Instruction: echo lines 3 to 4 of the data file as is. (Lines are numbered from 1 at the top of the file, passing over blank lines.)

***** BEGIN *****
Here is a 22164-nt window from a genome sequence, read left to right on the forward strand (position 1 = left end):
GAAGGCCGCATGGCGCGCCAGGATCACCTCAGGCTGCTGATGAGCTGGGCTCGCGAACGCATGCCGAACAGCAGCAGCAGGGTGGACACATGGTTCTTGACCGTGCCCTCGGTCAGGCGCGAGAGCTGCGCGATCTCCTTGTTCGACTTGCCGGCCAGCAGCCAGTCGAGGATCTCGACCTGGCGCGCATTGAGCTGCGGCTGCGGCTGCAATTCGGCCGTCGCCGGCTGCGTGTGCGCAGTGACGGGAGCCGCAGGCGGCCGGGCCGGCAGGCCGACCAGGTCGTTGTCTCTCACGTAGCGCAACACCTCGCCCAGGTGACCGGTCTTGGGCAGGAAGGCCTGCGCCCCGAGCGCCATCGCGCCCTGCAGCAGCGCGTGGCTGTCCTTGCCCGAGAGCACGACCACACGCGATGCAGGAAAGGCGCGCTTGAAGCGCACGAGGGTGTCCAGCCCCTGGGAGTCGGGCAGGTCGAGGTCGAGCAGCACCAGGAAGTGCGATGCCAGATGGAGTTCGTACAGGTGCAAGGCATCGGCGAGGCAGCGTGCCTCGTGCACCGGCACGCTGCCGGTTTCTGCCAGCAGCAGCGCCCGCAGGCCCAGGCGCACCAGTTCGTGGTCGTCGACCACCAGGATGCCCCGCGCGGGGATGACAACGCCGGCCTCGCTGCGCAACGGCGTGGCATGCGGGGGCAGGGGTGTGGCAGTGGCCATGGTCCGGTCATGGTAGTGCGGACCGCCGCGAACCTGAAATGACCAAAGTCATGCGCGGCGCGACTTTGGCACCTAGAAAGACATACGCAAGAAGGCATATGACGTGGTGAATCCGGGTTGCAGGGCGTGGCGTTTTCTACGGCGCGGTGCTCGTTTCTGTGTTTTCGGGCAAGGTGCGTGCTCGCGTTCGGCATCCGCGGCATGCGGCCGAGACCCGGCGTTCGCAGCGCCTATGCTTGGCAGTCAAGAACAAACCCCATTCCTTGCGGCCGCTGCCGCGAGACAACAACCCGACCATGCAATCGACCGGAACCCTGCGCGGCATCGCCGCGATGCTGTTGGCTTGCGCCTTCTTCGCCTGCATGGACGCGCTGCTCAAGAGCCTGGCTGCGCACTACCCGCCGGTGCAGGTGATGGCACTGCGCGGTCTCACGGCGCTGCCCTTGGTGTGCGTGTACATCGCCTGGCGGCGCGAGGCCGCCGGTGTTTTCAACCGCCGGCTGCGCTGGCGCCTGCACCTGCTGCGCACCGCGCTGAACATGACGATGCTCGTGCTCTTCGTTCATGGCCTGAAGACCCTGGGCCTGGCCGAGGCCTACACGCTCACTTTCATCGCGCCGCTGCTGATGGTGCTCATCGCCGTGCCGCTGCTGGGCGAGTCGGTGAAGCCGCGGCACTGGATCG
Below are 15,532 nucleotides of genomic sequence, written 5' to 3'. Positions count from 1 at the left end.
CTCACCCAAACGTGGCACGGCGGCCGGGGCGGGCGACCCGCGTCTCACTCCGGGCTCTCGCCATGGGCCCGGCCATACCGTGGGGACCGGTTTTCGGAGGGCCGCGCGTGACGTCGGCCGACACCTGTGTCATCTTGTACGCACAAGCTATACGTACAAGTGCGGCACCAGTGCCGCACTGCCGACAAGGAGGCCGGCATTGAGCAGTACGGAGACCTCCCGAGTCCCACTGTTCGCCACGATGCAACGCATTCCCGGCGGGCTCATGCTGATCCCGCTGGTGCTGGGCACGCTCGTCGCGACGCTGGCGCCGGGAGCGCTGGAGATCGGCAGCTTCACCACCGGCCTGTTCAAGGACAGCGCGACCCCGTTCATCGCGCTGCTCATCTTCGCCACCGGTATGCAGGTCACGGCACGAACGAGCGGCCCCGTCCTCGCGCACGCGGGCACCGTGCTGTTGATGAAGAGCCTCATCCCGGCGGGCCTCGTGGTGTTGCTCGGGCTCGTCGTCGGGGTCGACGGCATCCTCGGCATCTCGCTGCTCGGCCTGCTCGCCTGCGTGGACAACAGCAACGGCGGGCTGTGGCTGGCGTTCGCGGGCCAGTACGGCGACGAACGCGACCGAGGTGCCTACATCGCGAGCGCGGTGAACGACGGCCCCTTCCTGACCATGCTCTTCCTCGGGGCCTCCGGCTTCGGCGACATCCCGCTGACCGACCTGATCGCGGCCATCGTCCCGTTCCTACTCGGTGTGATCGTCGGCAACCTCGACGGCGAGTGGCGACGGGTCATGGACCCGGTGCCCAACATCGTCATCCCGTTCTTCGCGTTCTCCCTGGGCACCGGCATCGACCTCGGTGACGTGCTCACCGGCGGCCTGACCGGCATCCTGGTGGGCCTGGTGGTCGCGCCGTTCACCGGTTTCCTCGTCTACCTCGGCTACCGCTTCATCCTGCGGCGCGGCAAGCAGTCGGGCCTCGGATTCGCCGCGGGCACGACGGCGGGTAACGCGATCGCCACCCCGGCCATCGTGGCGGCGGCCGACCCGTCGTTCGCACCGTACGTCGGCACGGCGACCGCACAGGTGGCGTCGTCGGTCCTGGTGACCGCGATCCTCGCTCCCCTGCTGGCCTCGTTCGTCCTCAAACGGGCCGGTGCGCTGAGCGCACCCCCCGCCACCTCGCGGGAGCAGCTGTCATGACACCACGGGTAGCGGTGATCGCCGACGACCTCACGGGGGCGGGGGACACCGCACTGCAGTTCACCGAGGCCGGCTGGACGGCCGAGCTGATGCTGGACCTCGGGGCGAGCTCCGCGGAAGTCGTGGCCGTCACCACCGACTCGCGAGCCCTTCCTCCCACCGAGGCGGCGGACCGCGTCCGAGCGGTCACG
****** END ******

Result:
Below are 15,532 nucleotides of genomic sequence, written 5' to 3'. Positions count from 1 at the left end.
CTCACCCAAACGTGGCACGGCGGCCGGGGCGGGCGACCCGCGTCTCACTCCGGGCTCTCGCCATGGGCCCGGCCATACCGTGGGGACCGGTTTTCGGAGGGCCGCGCGTGACGTCGGCCGACACCTGTGTCATCTTGTACGCACAAGCTATACGTACAAGTGCGGCACCAGTGCCGCACTGCCGACAAGGAGGCCGGCATTGAGCAGTACGGAGACCTCCCGAGTCCCACTGTTCGCCACGATGCAACGCATTCCCGGCGGGCTCATGCTGATCCCGCTGGTGCTGGGCACGCTCGTCGCGACGCTGGCGCCGGGAGCGCTGGAGATCGGCAGCTTCACCACCGGCCTGTTCAAGGACAGCGCGACCCCGTTCATCGCGCTGCTCATCTTCGCCACCGGTATGCAGGTCACGGCACGAACGAGCGGCCCCGTCCTCGCGCACGCGGGCACCGTGCTGTTGATGAAGAGCCTCATCCCGGCGGGCCTCGTGGTGTTGCTCGGGCTCGTCGTCGGGGTCGACGGCATCCTCGGCATCTCGCTGCTCGGCCTGCTCGCCTGCGTGGACAACAGCAACGGCGGGCTGTGGCTGGCGTTCGCGGGCCAGTACGGCGACGAACGCGACCGAGGTGCCTACATCGCGAGCGCGGTGAACGACGGCCCCTTCCTGACCATGCTCTTCCTCGGGGCCTCCGGCTTCGGCGACATCCCGCTGACCGACCTGATCGCGGCCATCGTCCCGTTCCTACTCGGTGTGATCGTCGGCAACCTCGACGGCGAGTGGCGACGGGTCATGGACCCGGTGCCCAACATCGTCATCCCGTTCTTCGCGTTCTCCCTGGGCACCGGCATCGACCTCGGTGACGTGCTCACCGGCGGCCTGACCGGCATCCTGGTGGGCCTGGTGGTCGCGCCGTTCACCGGTTTCCTCGTCTACCTCGGCTACCGCTTCATCCTGCGGCGCGGCAAGCAGTCGGGCCTCGGATTCGCCGCGGGCACGACGGCGGGTAACGCGATCGCCACCCCGGCCATCGTGGCGGCGGCCGACCCGTCGTTCGCACCGTACGTCGGCACGGCGACCGCACAGGTGGCGTCGTCGGTCCTGGTGACCGCGATCCTCGCTCCCCTGCTGGCCTCGTTCGTCCTCAAACGGGCCGGTGCGCTGAGCGCACCCCCCGCCACCTCGCGGGAGCAGCTGTCATGACACCACGGGTAGCGGTGATCGCCGACGACCTCACGGGGGCGGGGGACACCGCACTGCAGTTCACCGAGGCCGGCTGGACGGCCGAGCTGATGCTGGACCTCGGGGCGAGCTCCGCGGAAGTCGTGGCCGTCACCACCGACTCGCGAGCCCTTCCTCCCACCGAGGCGGCGGACCGCGTCCGAGCGGTCACG